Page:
KANSAS CITY, Kan. (AP) — One of Kansas City's most venerable cultural institutions, the annual American Royal horse and livestock exhibition, is moving to Kansas from Missouri, officials announced Tuesday.
Their announcement culminates months of work by Republican Gov. Sam Brownback and the Kansas Department of Commerce to lure the 117-year-old exhibition across the state line.
The state and American Royal officials are planning on a $160 million development near the Kansas Speedway, with an exposition center and two arenas — one with 5,000 to 8,000 seats, the other with a couple thousand for smaller events. Kansas is committing to authorizing $80 million in bonds to be paid off with sales tax revenues collected in the area, Brownback said, and officials hope the development will attract a new hotel.
"This is an important growth opportunity for both the Royal and the region," Brownback said during a news conference at the speedway in west Wyandotte County. "It's up to us to claim this mantle and move it forward."
The effort previously generated some controversy, as some Kansas legislators questioned whether it came with a potential cost to the cash-strapped state. Sales tax revenues used to back bonds for such a project would not flow to the state as it wrestles with budget problems.
Kansas state Sen. Laura Kelly, a Topeka Democrat, said she's wary of issuing additional bonds. While she acknowledged some excitement that Wyandotte County was attracting a big project and new jobs, she said it doesn't give her much satisfaction knowing those things come at neighboring Missouri's expense.
"It's sort of more of the same of just stealing from Missouri rather than trying to grow that region altogether," said Kelly, who serves on the Senate budget committee.
The American Royal says its exhibition draws nearly 270,000 people a year. Many of them come for a national barbecue contest, and this year's competition — set to begin Wednesday, with 568 teams and an expected turnout of 50,000 people — already has moved to the speedway.
The show has played such an important role in Kansas City, Missouri, that after the city was awarded a major league baseball team for the 1969 season, the name "Royals" was chosen from among thousands of suggestions submitted by fans. The winning entry cited the popularity of the American Royal and the city's pre-eminent position in the livestock industry.
The American Royal spent several years trying to persuade leaders in Kansas City, Missouri, to tear down the aging Kemper Arena, the former home of the event, and replace it with a smaller venue. But officials eventually dropped the effort following criticism from historic preservationists and other groups who want the 42-year-old arena to be saved.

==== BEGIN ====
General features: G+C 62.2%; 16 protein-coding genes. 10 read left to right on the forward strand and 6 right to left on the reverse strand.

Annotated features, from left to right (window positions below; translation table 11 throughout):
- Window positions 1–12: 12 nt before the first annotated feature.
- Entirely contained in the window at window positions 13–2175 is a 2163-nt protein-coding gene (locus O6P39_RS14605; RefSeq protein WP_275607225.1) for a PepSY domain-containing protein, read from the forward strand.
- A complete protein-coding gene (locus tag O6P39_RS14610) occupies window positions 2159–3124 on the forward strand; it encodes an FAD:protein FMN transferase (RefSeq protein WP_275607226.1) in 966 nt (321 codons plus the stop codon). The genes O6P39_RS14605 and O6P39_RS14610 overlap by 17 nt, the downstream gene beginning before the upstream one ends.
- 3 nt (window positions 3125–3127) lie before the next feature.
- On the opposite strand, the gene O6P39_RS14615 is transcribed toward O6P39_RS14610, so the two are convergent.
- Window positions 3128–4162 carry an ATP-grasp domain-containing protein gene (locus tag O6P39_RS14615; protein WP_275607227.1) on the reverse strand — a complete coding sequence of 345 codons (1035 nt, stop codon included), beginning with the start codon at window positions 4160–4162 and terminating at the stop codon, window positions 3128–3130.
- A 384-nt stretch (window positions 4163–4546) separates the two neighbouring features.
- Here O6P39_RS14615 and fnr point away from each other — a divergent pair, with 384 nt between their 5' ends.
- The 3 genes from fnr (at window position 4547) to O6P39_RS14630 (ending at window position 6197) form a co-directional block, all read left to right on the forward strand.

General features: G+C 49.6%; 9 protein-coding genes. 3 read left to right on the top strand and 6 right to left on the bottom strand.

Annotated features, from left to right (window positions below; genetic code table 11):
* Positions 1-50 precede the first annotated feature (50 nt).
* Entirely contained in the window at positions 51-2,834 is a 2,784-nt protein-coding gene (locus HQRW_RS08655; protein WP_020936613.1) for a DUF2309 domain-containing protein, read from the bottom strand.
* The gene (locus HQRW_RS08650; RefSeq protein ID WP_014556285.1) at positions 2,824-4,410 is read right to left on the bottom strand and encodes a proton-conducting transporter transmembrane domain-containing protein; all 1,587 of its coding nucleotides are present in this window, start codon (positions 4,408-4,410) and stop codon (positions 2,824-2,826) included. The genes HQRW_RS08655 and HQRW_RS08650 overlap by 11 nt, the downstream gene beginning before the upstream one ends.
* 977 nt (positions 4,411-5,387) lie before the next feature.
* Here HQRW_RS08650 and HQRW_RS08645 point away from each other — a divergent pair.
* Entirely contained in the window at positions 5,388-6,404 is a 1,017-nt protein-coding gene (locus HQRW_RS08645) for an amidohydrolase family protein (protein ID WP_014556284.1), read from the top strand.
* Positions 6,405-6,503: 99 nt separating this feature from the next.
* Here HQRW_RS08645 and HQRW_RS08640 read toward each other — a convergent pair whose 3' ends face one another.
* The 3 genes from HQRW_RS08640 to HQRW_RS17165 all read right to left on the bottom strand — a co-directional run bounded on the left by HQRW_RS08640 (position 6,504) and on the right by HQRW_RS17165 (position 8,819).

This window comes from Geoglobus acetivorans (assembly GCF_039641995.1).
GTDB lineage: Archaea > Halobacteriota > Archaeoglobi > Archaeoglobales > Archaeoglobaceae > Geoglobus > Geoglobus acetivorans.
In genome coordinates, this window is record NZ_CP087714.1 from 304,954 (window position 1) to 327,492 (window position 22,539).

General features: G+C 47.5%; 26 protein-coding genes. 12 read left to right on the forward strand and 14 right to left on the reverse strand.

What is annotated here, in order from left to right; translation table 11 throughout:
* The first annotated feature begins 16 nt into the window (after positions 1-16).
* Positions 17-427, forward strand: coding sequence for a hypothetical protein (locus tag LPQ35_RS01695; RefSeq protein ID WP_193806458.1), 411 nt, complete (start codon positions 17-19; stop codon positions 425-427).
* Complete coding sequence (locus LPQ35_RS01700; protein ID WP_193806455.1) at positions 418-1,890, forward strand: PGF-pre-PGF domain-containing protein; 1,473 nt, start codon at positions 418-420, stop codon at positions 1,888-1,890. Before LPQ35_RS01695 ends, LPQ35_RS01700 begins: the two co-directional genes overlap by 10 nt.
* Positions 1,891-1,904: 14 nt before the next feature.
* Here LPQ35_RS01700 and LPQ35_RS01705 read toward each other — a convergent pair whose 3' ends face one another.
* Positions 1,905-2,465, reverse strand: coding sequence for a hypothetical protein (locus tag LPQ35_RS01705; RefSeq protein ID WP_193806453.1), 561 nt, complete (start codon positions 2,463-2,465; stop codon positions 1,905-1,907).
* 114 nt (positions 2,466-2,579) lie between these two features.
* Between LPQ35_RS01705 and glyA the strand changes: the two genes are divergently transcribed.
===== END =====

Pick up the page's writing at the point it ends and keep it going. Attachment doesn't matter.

In 2011, the American Royal Rodeo was held in the Sprint Center in downtown Kansas City before moving back to Hale Arena, a smaller building near Kemper Arena in the city's West Bottoms.
Kansas state Sen. Jim Denning, an Overland Park Republican, said the new project appears to be far more acceptable than the plans for an American Royal development that he and other lawmakers criticized earlier this year. Denning said it's still not clear to him how the new development would generate the sales tax revenues needed to pay off the bonds.
"The project's been scaled way back," he said.
A spokesman for Missouri Gov. Jay Nixon, a Democrat, had no comment on the announcement. In Kansas City, Missouri, Mayor Sly James said he wished the Royal well.
"We can absolutely keep our fond memories of the American Royal alive, while honoring our past and preparing for our next chapter as an entrepreneurial, high tech and innovative community of the future," James said.
A report earlier this year by the Kansas Department of Commerce envisioned a Kansas-based American Royal as part of a major development near the speedway that would include a new hotel, a children's museum and a 5,000-seat arena that could be used for hockey.
Angie Stanland, chairwoman of the Royal's board of directors, said it hopes to break ground on the development early next year. She said it could take two years to complete.
"We are designing as we speak," Stanland said.
While some of the events, including livestock competitions, are underway now at the Missouri site, it wasn't immediately clear whether the Royal would stay there while awaiting the Kansas venue to be built.
The speedway is part of a thriving entertainment and retail shopping district that includes Major League Soccer and minor-league baseball stadiums — much of which Brownback credited Tuesday as being financed with bonds some lawmakers have criticized. With state approval, Wyandotte County issued $450 million in bonds starting in 2001 to build the speedway and develop the area, with the bonds backed by sales tax revenues.
"Do you think any of this would be here without (those) bonds? And I think the answer is no," Brownback said.
The speedway-related bonds will be paid off early, by the end of this year. Some legislators wanted to ensure that sales tax revenues would begin flowing to the state, rather than having them back bonds for a new project.
Kansas has struggled to balance its budget since Republican legislators slashed personal income taxes in 2012 and 2013 to stimulate the economy. The announcement about the American Royal came two weeks before the Nov. 8 election, with Brownback's allies facing a political backlash over the budget as they seek re-election to the Legislature.
Hanna reported from Topeka, Kansas.